We look at factors both positively and negatively impacting on energy storage as a service market.
We spoke with Tanuj Deora, Executive Vice President and Chief Content Officer at the Smart Electric Power Alliance (SEPA).
1. What is your definition of energy storage-as-a-service?
We tend not to talk about storage-as-a-service; it’s a standard business model for other grid assets, at least in the United States. For example, we don’t talk about generation-as-a-service; we talk about power purchase agreements (PPAs) or feed in tariffs (FITs).
A simple way to think about energy storage would be independent/third party asset deployment and ownership, vs. direct customer or direct utility ownership.
2. An overview of the regional energy storage-as-a-service market.
In the meantime, SEPA’s 2017 Utility Energy Storage Market Snapshot contains data from utilities on the entirety of the US energy storage market, which saw 207MW, 257MWh of energy storage added to the grid in 2016.
3 . What are some of the factors driving the market? Which factors are negatively impacting on the market?
In the US, a few issues are making third party (or ESaaS) particularly attractive for energy storage, most notably, individual consumers are unlikely to have the sophistication to fully understand, value, and monetise energy storage given the variety of value streams that can be “stacked.” Utilities have this sophistication, but the risk and uncertainty of the value and revenue recovery opportunities have meant they are more cautious that third parties may be.
Another factor that seems to be negatively impacting the market at this time is the uncertainty around wholesale market rules for aggregation of distributed energy resources (DERs), including storage.
If smaller storage units could be effectively aggregated and compete within the bulk market, we could see a lot more penetration as those other “stacked” values are realised. This is addressed in a report we published last month with EEI, “DER Aggregations in Wholesale Markets.”
4. What are some of your recommendations that can be implemented to boosts the market?
The primary opportunity is for market players (utilities, regional transmission organisations, distribution system operators, regulators, third parties, etc.) to work together to develop tools and policies to identify and value precisely the variety of value streams that can be stacked to support energy storage deployment. And of course any work – research, deployment, pilots, etc. — that can help drive down costs and increase value is always helpful.
5. What are some of the advantages of energy storage as-a-service over ordinary storage solutions?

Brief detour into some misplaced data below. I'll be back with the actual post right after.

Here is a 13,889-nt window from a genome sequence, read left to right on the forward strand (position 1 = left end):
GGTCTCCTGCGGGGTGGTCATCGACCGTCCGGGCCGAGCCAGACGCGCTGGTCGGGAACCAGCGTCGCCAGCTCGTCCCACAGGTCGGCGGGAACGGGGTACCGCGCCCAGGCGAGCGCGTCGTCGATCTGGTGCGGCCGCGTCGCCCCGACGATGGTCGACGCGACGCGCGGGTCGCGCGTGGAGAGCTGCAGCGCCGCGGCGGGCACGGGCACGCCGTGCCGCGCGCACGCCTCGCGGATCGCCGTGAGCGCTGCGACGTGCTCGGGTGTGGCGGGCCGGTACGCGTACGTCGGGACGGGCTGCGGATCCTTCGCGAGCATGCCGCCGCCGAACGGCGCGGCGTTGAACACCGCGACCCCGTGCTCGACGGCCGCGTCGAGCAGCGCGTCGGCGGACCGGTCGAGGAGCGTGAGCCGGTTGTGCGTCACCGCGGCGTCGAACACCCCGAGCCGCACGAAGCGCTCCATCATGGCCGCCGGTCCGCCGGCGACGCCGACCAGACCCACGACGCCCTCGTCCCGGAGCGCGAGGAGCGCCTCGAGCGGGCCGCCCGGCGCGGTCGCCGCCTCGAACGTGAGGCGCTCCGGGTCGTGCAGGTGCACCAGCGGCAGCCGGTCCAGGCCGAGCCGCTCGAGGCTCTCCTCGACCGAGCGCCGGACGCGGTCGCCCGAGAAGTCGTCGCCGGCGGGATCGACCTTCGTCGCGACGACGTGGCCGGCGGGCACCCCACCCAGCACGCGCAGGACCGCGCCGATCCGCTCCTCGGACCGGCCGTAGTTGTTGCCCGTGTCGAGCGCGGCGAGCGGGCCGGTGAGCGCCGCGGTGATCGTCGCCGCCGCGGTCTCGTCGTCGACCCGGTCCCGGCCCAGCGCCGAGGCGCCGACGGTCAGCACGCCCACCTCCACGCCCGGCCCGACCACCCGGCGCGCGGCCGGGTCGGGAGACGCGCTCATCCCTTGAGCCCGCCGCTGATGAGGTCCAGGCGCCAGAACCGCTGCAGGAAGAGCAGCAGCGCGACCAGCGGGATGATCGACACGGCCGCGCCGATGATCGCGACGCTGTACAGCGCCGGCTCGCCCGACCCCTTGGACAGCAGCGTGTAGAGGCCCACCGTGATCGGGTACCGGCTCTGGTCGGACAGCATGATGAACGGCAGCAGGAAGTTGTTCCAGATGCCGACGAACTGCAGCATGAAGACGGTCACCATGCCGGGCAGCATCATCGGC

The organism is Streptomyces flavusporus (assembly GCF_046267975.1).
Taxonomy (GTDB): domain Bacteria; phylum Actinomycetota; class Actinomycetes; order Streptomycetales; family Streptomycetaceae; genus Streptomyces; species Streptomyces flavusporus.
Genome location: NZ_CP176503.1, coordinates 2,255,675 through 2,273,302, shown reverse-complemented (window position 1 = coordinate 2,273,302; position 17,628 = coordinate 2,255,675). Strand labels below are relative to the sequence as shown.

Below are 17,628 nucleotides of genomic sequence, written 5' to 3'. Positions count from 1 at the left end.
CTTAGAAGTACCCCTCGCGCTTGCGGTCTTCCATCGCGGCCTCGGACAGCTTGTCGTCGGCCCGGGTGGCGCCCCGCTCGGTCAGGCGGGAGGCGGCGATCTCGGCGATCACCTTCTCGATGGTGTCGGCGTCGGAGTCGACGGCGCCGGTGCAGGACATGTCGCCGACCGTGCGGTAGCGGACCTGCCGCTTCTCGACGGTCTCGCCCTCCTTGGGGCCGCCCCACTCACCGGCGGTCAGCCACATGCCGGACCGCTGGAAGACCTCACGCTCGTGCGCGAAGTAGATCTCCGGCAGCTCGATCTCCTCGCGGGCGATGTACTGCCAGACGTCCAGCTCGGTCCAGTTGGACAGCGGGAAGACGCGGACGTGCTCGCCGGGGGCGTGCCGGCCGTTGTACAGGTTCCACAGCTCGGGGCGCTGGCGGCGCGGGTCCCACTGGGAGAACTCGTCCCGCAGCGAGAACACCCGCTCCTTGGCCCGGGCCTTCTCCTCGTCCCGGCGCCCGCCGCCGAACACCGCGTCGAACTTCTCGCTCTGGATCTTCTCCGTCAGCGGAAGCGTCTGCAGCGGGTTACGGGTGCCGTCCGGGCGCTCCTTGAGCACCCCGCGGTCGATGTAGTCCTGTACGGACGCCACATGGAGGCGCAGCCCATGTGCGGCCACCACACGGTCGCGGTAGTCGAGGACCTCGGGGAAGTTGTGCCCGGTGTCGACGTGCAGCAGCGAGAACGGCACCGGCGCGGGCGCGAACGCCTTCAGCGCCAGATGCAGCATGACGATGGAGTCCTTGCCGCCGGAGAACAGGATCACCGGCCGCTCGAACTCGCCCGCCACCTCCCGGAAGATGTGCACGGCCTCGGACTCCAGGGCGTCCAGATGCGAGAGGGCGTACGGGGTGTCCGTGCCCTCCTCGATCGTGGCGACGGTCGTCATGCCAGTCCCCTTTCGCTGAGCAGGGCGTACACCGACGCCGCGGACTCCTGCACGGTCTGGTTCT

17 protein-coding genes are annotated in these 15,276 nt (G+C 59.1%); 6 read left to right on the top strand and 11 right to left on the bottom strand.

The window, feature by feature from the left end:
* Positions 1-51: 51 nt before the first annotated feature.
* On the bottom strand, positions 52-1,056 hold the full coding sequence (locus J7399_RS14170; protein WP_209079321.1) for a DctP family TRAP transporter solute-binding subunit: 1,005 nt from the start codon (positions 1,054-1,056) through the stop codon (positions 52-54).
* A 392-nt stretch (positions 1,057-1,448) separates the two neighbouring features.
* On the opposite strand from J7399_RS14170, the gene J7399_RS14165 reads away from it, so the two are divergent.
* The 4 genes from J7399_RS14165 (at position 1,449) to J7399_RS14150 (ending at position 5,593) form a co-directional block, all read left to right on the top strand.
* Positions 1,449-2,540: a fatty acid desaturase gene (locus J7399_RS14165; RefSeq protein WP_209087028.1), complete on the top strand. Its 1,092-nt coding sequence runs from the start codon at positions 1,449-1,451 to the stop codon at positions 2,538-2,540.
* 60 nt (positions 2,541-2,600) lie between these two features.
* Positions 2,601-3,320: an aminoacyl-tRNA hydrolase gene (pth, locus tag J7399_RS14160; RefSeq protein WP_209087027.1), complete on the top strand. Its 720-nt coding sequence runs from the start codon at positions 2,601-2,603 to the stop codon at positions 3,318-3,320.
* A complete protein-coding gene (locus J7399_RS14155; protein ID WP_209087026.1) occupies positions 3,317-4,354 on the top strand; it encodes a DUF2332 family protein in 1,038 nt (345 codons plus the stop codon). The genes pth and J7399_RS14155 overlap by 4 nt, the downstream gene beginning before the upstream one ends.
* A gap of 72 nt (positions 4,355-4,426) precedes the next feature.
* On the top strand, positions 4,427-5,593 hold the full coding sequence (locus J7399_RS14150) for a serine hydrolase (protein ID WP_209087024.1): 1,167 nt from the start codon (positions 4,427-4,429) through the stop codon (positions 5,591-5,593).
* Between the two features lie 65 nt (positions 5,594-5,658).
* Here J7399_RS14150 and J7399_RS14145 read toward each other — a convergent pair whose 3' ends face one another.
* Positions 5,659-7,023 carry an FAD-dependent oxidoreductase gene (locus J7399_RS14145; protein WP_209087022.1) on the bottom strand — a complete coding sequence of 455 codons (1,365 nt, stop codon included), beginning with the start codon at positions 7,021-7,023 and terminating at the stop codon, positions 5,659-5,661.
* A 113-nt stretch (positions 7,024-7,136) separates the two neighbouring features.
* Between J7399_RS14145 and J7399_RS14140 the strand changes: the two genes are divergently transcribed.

Third-party ownership can provide (a) new sources of capital, (b) additional expertise and creativity, and (c) more options to try innovative technologies and business models that differ from current customer or utilities business models.
6. Do you believe that the ‘as a service’ concept will become more prominent than other options?
As mentioned before, it’s already a model broadly applied in generation today, both at the bulk power scale (through PPAs) and distributed scale (PPAs and FITs.) Whether it becomes the dominant deployment model will depend very much on broader answers to questions about moving to a more transactive grid versus the utility playing a more central role in DER deployment.
Energy storage in general
Meanwhile, a study recently conducted by Navigant Research highlights that utilities will increase deployment of energy storage systems to reduce energy transmission and distribution infrastructure costs.
The energy market research firm forecasts utilities in North America to deploy over 14,000MW of energy storage capacity between 2017 and 2026.
According to Navigant, utilities will employ distributed energy resources to avoid the costs of building new energy delivery lines, substations and related infrastructure and technologies.The extent at which US utilities are realising the value of energy storage continue to increase evidenced by the inclusion of projects in companies’ Integrated Resources Plans (IRP).
In previous years, majority of energy storage projects have been deployed as pilots and constructed systems have been commissioned to utilities by project developers. This year, the market witnessed an increase in energy providers marking energy storage a main focus.For instance, the Portland General Electric has five energy storage projects included in its 2017 IRP under efforts to meet a target of 5MWh by 2020 in line with recommendations set by the Oregon Public Utility Commission.
Image credit: 123rf